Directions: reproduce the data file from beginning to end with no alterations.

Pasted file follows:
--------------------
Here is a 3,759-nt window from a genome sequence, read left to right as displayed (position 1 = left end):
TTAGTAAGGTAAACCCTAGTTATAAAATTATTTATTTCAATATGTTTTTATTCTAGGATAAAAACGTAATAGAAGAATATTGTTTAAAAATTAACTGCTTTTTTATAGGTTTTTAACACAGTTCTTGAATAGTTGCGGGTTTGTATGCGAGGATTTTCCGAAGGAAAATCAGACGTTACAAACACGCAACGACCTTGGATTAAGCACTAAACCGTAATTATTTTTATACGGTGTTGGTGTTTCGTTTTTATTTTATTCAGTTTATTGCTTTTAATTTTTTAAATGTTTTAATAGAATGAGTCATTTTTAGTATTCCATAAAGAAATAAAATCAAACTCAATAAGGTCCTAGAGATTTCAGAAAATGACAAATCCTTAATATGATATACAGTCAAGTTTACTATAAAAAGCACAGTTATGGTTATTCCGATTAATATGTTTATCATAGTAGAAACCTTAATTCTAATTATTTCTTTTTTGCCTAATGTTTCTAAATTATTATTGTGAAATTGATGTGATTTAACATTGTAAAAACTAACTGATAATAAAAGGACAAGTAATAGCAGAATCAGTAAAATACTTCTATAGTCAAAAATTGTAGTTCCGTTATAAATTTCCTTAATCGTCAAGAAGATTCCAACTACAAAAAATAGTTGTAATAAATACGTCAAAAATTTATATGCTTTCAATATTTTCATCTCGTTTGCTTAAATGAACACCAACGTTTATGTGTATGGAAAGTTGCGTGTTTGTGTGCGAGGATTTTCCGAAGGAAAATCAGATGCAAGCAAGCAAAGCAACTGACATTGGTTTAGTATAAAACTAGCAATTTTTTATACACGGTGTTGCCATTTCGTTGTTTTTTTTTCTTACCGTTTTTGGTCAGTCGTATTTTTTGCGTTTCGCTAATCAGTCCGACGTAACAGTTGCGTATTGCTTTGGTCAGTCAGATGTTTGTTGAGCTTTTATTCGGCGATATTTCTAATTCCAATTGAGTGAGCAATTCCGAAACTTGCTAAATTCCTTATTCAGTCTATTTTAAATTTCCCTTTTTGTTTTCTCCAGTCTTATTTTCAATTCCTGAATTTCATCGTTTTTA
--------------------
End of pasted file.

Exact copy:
Here is a 3,759-nt window from a genome sequence, read left to right as displayed (position 1 = left end):
TTAGTAAGGTAAACCCTAGTTATAAAATTATTTATTTCAATATGTTTTTATTCTAGGATAAAAACGTAATAGAAGAATATTGTTTAAAAATTAACTGCTTTTTTATAGGTTTTTAACACAGTTCTTGAATAGTTGCGGGTTTGTATGCGAGGATTTTCCGAAGGAAAATCAGACGTTACAAACACGCAACGACCTTGGATTAAGCACTAAACCGTAATTATTTTTATACGGTGTTGGTGTTTCGTTTTTATTTTATTCAGTTTATTGCTTTTAATTTTTTAAATGTTTTAATAGAATGAGTCATTTTTAGTATTCCATAAAGAAATAAAATCAAACTCAATAAGGTCCTAGAGATTTCAGAAAATGACAAATCCTTAATATGATATACAGTCAAGTTTACTATAAAAAGCACAGTTATGGTTATTCCGATTAATATGTTTATCATAGTAGAAACCTTAATTCTAATTATTTCTTTTTTGCCTAATGTTTCTAAATTATTATTGTGAAATTGATGTGATTTAACATTGTAAAAACTAACTGATAATAAAAGGACAAGTAATAGCAGAATCAGTAAAATACTTCTATAGTCAAAAATTGTAGTTCCGTTATAAATTTCCTTAATCGTCAAGAAGATTCCAACTACAAAAAATAGTTGTAATAAATACGTCAAAAATTTATATGCTTTCAATATTTTCATCTCGTTTGCTTAAATGAACACCAACGTTTATGTGTATGGAAAGTTGCGTGTTTGTGTGCGAGGATTTTCCGAAGGAAAATCAGATGCAAGCAAGCAAAGCAACTGACATTGGTTTAGTATAAAACTAGCAATTTTTTATACACGGTGTTGCCATTTCGTTGTTTTTTTTTCTTACCGTTTTTGGTCAGTCGTATTTTTTGCGTTTCGCTAATCAGTCCGACGTAACAGTTGCGTATTGCTTTGGTCAGTCAGATGTTTGTTGAGCTTTTATTCGGCGATATTTCTAATTCCAATTGAGTGAGCAATTCCGAAACTTGCTAAATTCCTTATTCAGTCTATTTTAAATTTCCCTTTTTGTTTTCTCCAGTCTTATTTTCAATTCCTGAATTTCATCGTTTTTA